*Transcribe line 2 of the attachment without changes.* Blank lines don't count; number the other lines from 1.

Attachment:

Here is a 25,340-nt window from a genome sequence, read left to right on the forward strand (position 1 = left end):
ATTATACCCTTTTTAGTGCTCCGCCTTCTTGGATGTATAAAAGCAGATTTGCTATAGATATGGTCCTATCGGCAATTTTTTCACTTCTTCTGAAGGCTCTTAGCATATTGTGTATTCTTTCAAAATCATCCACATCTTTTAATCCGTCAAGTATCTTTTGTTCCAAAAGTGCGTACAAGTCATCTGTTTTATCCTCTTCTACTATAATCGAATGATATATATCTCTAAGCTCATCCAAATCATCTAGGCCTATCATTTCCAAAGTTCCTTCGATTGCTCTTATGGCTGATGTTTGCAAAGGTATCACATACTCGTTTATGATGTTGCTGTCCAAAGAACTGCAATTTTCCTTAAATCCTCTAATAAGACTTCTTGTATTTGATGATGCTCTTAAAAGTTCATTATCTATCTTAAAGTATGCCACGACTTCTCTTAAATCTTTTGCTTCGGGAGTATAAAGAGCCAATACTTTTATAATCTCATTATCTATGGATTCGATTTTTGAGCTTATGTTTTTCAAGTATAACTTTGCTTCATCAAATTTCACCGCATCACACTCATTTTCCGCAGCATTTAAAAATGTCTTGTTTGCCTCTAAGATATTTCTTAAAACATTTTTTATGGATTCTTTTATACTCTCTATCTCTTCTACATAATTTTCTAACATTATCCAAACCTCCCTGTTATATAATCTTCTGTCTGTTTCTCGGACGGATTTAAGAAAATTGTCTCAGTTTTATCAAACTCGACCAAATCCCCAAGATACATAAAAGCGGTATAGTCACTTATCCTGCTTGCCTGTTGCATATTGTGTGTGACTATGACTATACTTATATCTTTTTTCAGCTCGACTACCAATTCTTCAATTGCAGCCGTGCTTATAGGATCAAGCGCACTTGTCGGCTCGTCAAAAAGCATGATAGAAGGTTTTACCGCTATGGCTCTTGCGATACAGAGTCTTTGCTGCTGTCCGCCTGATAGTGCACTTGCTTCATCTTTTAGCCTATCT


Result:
ATTATACCCTTTTTAGTGCTCCGCCTTCTTGGATGTATAAAAGCAGATTTGCTATAGATATGGTCCTATCGGCAATTTTTTCACTTCTTCTGAAGGCTCTTAGCATATTGTGTATTCTTTCAAAATCATCCACATCTTTTAATCCGTCAAGTATCTTTTGTTCCAAAAGTGCGTACAAGTCATCTGTTTTATCCTCTTCTACTATAATCGAATGATATATATCTCTAAGCTCATCCAAATCATCTAGGCCTATCATTTCCAAAGTTCCTTCGATTGCTCTTATGGCTGATGTTTGCAAAGGTATCACATACTCGTTTATGATGTTGCTGTCCAAAGAACTGCAATTTTCCTTAAATCCTCTAATAAGACTTCTTGTATTTGATGATGCTCTTAAAAGTTCATTATCTATCTTAAAGTATGCCACGACTTCTCTTAAATCTTTTGCTTCGGGAGTATAAAGAGCCAATACTTTTATAATCTCATTATCTATGGATTCGATTTTTGAGCTTATGTTTTTCAAGTATAACTTTGCTTCATCAAATTTCACCGCATCACACTCATTTTCCGCAGCATTTAAAAATGTCTTGTTTGCCTCTAAGATATTTCTTAAAACATTTTTTATGGATTCTTTTATACTCTCTATCTCTTCTACATAATTTTCTAACATTATCCAAACCTCCCTGTTATATAATCTTCTGTCTGTTTCTCGGACGGATTTAAGAAAATTGTCTCAGTTTTATCAAACTCGACCAAATCCCCAAGATACATAAAAGCGGTATAGTCACTTATCCTGCTTGCCTGTTGCATATTGTGTGTGACTATGACTATACTTATATCTTTTTTCAGCTCGACTACCAATTCTTCAATTGCAGCCGTGCTTATAGGATCAAGCGCACTTGTCGGCTCGTCAAAAAGCATGATAGAAGGTTTTACCGCTATGGCTCTTGCGATACAGAGTCTTTGCTGCTGTCCGCCTGATAGTGCACTTGCTTCATCTTTTAGCCTATCT